Couldn't find element LayerAd

Error finding content

NASA Tests New Technologies with Deep Space 1 - Windows to the Universe

Shop Windows to the Universe

Learn about planets outside our solar system through Exoplanets and Alien Solar Systems by Tahir Yaqoob, Ph.D., a book in our online store book collection.
An artist's conception of Deep Space 1
Click on image for full size
Image courtesy of NASA

NASA Tests New Technologies with Deep Space 1

We are far too quick to report disasters when it comes to space exploration...but here's a definite success!

NASA launched a spacecraft called Deep Space 1 on October 15, 1998. Deep Space 1 tested twelve new technologies, including a different type of engine and a smart navigation system. The spacecraft tested the equipment while it flew to a nearby asteroid, called Braille.

The engines on Deep Space 1 used xenon gas as a propellant. Solar panels collected the Sun's energy and used it to give the xenon gas an electric charge. The gas was then accelerated through an electric field to speeds around 65,000 mph (miles per hour). The thrust that was produced was less than the weight of a piece of paper but it still accelerated the spacecraft about 20 mph each day. Its speed continued to build up because there isn't any air resistance in the vacuum of space. Ion-propulsion engines are ten times more efficient than regular rocket engines.

Deep Space 1 also had an onboard navigation system. It kept track of a number of stars and could calculate its own position. Normally, spacecraft have to rely on people at NASA to tell them where they are.

Things went so well in the first two years of the mission, that NASA decided to send Deep Space 1 to visit comet Borrelly in September 2001. It took really great pictures of this comet!

The Deep Space mission ended on December 18, 2001.

Last modified January 9, 2002 by Jennifer Bergman.

Shop Windows to the Universe Science Store!

Our online store includes fun classroom activities for you and your students. Issues of NESTA's quarterly journal, The Earth Scientist are also full of classroom activities on different topics in Earth and space science!

Windows to the Universe Community

News

Opportunities

You might also be interested in:

Cool It! Game

Check out our online store - minerals, fossils, books, activities, jewelry, and household items!...more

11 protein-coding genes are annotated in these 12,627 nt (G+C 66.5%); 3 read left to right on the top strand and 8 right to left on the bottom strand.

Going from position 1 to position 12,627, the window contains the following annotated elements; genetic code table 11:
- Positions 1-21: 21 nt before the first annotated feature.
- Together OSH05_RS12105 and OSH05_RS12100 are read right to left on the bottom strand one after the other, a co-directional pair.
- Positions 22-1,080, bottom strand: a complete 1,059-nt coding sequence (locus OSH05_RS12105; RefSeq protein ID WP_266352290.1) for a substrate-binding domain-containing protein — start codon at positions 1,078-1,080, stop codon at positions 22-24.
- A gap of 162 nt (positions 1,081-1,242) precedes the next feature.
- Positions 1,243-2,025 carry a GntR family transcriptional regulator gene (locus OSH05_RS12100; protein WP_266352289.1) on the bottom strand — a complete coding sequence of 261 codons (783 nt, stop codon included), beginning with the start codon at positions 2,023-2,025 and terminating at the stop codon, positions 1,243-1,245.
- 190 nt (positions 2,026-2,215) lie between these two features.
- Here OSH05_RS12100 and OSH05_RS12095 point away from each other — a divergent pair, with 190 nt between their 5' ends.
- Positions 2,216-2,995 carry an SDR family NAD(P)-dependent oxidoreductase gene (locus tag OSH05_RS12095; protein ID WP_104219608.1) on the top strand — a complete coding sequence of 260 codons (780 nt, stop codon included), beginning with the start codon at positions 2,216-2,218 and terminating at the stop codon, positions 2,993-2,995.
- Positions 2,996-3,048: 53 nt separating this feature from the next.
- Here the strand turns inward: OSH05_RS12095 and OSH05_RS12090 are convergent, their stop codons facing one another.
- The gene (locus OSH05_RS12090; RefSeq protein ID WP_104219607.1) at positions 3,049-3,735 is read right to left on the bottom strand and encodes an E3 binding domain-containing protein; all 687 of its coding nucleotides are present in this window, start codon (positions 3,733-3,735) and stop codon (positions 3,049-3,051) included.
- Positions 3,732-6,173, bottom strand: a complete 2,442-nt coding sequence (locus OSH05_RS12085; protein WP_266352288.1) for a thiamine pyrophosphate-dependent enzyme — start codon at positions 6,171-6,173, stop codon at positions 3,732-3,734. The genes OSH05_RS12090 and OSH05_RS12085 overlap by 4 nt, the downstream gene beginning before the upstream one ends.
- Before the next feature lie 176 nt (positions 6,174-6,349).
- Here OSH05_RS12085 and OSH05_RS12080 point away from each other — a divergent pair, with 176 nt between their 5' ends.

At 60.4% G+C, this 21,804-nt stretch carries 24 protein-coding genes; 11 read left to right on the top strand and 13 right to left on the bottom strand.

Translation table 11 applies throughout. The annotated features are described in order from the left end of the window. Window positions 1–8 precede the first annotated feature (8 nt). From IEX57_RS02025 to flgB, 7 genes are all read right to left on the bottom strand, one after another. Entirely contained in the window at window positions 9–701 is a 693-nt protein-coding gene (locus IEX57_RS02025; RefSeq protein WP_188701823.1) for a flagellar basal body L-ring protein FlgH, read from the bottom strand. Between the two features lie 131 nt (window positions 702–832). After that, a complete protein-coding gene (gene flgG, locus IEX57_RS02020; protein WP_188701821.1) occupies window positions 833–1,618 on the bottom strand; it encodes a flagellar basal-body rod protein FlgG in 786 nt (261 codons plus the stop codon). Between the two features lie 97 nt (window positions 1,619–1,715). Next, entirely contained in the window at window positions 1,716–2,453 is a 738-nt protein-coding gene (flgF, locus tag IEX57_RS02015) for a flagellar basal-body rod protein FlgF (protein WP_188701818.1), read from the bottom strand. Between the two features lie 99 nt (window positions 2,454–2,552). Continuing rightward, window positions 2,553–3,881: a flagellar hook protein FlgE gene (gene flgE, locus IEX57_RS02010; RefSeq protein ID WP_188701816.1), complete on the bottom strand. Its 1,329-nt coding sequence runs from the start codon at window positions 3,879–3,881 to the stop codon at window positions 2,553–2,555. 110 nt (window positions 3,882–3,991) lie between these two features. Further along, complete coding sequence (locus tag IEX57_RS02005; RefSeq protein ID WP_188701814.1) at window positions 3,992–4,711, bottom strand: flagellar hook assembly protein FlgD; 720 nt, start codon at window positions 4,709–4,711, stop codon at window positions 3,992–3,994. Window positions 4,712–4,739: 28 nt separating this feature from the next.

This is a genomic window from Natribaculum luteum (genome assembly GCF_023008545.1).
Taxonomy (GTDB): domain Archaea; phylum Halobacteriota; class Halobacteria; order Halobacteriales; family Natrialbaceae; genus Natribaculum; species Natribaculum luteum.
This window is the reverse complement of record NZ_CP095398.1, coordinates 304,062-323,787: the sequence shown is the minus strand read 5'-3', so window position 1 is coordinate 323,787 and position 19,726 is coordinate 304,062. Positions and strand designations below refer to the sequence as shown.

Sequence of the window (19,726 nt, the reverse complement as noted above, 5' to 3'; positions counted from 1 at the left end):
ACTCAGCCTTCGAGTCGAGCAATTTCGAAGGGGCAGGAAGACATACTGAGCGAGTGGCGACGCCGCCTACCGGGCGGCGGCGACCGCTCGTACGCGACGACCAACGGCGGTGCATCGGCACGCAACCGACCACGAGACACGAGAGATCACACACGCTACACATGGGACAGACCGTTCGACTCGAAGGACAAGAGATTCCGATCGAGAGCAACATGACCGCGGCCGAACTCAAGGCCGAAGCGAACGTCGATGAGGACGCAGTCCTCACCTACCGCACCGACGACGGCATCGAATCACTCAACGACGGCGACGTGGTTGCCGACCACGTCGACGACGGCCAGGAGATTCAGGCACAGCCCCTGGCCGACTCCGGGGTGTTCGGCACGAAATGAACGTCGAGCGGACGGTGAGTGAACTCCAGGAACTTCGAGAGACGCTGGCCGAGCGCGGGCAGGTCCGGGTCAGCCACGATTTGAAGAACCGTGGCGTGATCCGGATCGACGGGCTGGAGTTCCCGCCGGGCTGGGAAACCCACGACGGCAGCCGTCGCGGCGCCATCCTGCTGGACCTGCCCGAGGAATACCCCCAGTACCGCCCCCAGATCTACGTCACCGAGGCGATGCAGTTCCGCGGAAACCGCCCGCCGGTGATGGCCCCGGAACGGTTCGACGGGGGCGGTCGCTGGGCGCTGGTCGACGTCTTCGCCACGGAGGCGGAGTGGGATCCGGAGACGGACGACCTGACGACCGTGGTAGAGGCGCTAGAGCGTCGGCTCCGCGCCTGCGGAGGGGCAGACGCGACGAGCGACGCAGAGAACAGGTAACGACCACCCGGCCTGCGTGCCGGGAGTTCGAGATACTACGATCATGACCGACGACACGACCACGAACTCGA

Hubble Space Telescope

The Hubble Space Telescope (HST) was one of the most important exploration tools of the past two decades, and will continue to serve as a great resource well into the new millennium. The HST found numerous...more

Apollo 11

Driven by a recent surge in space research, the Apollo program hoped to add to the accomplishments of the Lunar Orbiter and Surveyor missions of the late 1960's. Apollo 11 was the name of the first mission...more

Apollo 12

Apollo 12 was launched on Nov. 14, 1969, surviving a lightning strike which temporarily shut down many systems, and arrived at the Moon three days later. Astronauts Charles Conrad and Alan Bean descended...more

Apollo 15

Apollo 15 marked the start of a new series of missions from the Apollo space program, each capable of exploring more lunar terrain than ever before. Launched on July 26, 1971, Apollo 15 reached the Moon...more

Deep Impact Mission

NASA chose Deep Impact to be part of a special series called the Discovery Program on July 7, 1999. The Discovery program specializes in low-cost, scientific projects. In May 2001, Deep Impact was given...more

Galileo

The Galileo spacecraft was launched on October 19, 1989. Galileo had two parts: an orbiter and a descent probe that parachuted into Jupiter's atmosphere. Galileo's main mission was to explore Jupiter and...more

Lunar Orbiter

During 1966 through 1967, five Lunar Orbiter spacecrafts were launched, with the purpose of mapping the Moon's surface in preparation for the Apollo and Surveyor landings. All five missions were successful....more

Windows to the Universe, a project of the National Earth Science Teachers Association, is sponsored in part by the National Science Foundation and NASA, our Founding Partners (the American Geophysical Union and American Geosciences Institute) as well as through Institutional, Contributing, and Affiliate Partners, individual memberships and generous donors. Thank you for your support! NASA AGU AGI NSF